Homemade Karaage Recipe

For many people across the United States, fried chicken is up there on the list of ultimate comfort foods. It's hearty, satisfying, and accessible. Yet it's not just a stateside joy — people around the world love the dish, and trying a new style could make you fall for fried chicken all over again. Enter karaage, a delicious style of Japanese fried chicken.

This karaage recipe from Stephanie Rapone, the founder of Pantry to Plate, is all that you need to experience the pleasures of karaage. The basic steps and ingredients are similar to other types of fried chicken with a few notable changes. Still, if you know how to make other types of fried chicken, you'll do just fine with this recipe (and you'll still do fine even if you're not an experienced fryer).

The coating on karaage "is lighter," Rapone says, "and it's nice small boneless bites, so it's easy for the kiddos." Pair it with a quick homemade dipping sauce, and you have yourself a new favorite.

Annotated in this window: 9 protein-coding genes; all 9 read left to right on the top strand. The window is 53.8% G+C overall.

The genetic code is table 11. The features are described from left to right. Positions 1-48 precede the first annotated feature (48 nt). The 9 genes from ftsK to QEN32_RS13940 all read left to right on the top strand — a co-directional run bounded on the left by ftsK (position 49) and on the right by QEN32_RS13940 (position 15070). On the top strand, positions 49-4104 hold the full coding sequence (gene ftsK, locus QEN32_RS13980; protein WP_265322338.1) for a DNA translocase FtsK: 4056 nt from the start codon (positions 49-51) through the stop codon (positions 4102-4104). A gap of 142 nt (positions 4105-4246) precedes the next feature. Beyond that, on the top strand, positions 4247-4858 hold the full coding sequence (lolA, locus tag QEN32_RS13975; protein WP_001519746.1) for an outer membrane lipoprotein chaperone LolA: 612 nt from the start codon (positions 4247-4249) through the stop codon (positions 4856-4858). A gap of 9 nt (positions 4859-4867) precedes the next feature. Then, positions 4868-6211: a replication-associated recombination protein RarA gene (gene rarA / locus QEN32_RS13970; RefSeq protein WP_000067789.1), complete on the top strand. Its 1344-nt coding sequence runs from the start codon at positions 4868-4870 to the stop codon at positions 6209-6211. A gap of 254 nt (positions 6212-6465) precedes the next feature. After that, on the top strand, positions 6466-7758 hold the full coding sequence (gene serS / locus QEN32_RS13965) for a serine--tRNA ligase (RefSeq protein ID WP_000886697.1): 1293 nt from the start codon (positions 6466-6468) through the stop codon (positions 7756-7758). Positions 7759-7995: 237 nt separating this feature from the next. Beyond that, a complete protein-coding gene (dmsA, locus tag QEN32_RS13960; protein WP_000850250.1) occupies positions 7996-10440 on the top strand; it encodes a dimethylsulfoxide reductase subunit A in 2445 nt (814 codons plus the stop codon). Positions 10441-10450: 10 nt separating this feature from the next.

Gather your ingredients for this karaage recipe

The perfect karaage recipe, like most styles of fried chicken, only requires a simple set of core ingredients. You're going to want the tangy, balanced sauce to go along with the chicken as well, which uses almost as many ingredients as the chicken itself. The good news is that you likely have most of these ingredients already, and those you don't are easy to find.

For the chicken, you'll need to start with boneless, skinless chicken thighs. The marinade requires dry sherry (or sake or rice wine), sugar, soy sauce, ginger, and garlic. Cornstarch and rice flour make up the fry coating, and canola oil will do the trick for the frying oil. Green onions make a great garnish but are optional.

On the dipping sauce front, you'll need mayonnaise, rice vinegar, lemon juice, sugar, salt, and fresh ground black pepper.

Prepare the ginger and chicken for this karaage recipe